For many people, covering scars with tattoos can be a more cost-effective and aesthetically appealing solution than makeup or cosmetic surgery. But tattoos that cover scars can be more complicated and problematic than tattoos on unscarred skin. We’re here to answer your questions if you’ve been thinking about a tattoo to cover some scarring or already have a scar tattoo idea.
Can I Tattoo Over a Scar?
The short answer is yes, you can cover scars with tattoos. But each person’s skin and scars might respond to tattooing differently. Before you generate too many scar tattoo ideas or set your mind on a design, it’s important to understand how the following factors might affect your scar tattoo.
- The age of the scar: You shouldn’t tattoo over new scar tissue, as it will be more painful and unpredictable in healing. New scars may also rupture during tattooing and require further medical attention. Generally, if the scar is white — not pink or red — it is well-healed.
- The size, color, and depth of the scar: Larger patches of scarring or dark scar tissue will require more color and texture in a tattoo design to effectively incorporate or conceal the scarring. If the scar is a result of deep tissue injury, it may not hold tattoo ink as well or at all (more on this below).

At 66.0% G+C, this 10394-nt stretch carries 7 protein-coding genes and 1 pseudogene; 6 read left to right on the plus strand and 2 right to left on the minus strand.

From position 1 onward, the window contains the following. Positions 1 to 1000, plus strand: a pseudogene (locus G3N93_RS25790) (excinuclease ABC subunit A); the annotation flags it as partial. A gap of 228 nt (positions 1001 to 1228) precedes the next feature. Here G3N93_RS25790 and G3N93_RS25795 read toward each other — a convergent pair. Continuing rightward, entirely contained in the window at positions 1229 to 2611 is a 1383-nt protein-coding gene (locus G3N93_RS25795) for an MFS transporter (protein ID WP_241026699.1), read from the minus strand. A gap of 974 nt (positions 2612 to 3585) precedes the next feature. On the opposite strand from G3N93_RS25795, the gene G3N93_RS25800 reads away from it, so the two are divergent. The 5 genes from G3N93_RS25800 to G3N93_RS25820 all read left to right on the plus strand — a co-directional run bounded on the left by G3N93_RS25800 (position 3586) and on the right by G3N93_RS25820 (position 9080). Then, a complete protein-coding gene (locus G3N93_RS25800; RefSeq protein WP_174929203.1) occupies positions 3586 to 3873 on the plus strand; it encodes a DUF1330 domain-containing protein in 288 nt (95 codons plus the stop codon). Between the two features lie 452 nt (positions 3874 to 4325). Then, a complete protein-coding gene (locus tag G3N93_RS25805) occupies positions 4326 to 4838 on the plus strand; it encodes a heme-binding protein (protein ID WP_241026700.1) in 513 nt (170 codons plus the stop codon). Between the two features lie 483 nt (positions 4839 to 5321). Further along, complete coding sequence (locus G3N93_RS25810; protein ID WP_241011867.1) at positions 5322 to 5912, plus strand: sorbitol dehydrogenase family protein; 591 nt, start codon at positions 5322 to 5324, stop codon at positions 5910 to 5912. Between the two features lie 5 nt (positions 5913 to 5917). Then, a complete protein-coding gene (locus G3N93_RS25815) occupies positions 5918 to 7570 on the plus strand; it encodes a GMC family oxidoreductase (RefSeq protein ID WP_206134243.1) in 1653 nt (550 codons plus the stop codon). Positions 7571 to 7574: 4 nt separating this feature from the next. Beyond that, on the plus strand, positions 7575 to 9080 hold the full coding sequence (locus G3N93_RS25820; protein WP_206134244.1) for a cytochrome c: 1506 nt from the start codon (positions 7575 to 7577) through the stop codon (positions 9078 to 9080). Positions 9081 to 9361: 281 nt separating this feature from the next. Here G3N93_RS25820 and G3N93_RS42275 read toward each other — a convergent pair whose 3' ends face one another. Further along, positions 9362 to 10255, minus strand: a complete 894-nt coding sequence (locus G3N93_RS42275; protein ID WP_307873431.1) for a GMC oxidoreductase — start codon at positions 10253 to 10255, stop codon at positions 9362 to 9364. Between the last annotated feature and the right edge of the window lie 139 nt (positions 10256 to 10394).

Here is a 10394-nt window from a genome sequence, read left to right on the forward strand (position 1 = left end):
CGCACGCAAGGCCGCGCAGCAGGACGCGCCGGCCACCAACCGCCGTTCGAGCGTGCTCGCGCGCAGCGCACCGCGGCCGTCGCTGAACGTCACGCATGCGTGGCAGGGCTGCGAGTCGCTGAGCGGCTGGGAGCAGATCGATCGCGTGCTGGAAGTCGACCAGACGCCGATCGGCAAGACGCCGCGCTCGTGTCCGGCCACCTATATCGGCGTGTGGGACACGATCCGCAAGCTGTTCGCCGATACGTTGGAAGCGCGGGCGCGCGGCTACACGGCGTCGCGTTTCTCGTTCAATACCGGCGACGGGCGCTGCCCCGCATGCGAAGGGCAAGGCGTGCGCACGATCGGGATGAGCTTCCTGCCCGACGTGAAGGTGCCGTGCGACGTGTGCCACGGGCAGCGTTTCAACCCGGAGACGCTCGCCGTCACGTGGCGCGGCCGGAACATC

- The type and quality of the scar: Some scars sit fairly flush with the surrounding skin, while others are uneven, bumpy, or raised. If the texture of the scar tissue is uneven or raised, it will be harder to achieve designs requiring fine detailing or straight lines, for example.
- The likelihood of keloid scarring: If you have a history of keloid scarring, tattooing over a scar can be much more complicated.
The best way to know what is possible and realistic for your particular needs and skin is to arrange an in-person consultation with an experienced artist whose designs you admire and who has covered scars with tattoos before.
Knowing What to Expect
Scar tissue will not heal and hold tattoo ink in the same way as unscarred skin tissue. It’s much more likely that ink will fade, blur, or blowout in scar tissue, since the underlying skin structure that typically holds ink has been damaged. It is not uncommon for tattoos that cover scars to become a bit patchy, blurry, or faded as they heal, and they often require more frequent touch-ups to maintain their quality and color than tattoos on unscarred skin.
Preparing for Some Extra Pain
While all tattoos hurt, scar tissue is generally more sensitive and more painful to tattoo than unscarred skin. However, older scars are not as sensitive as new ones, so make sure you’ve given your scars time to heal fully before tattooing. If you are concerned about pain, you can use a topical tattoo anesthetic before your appointment and as your tattoo heals.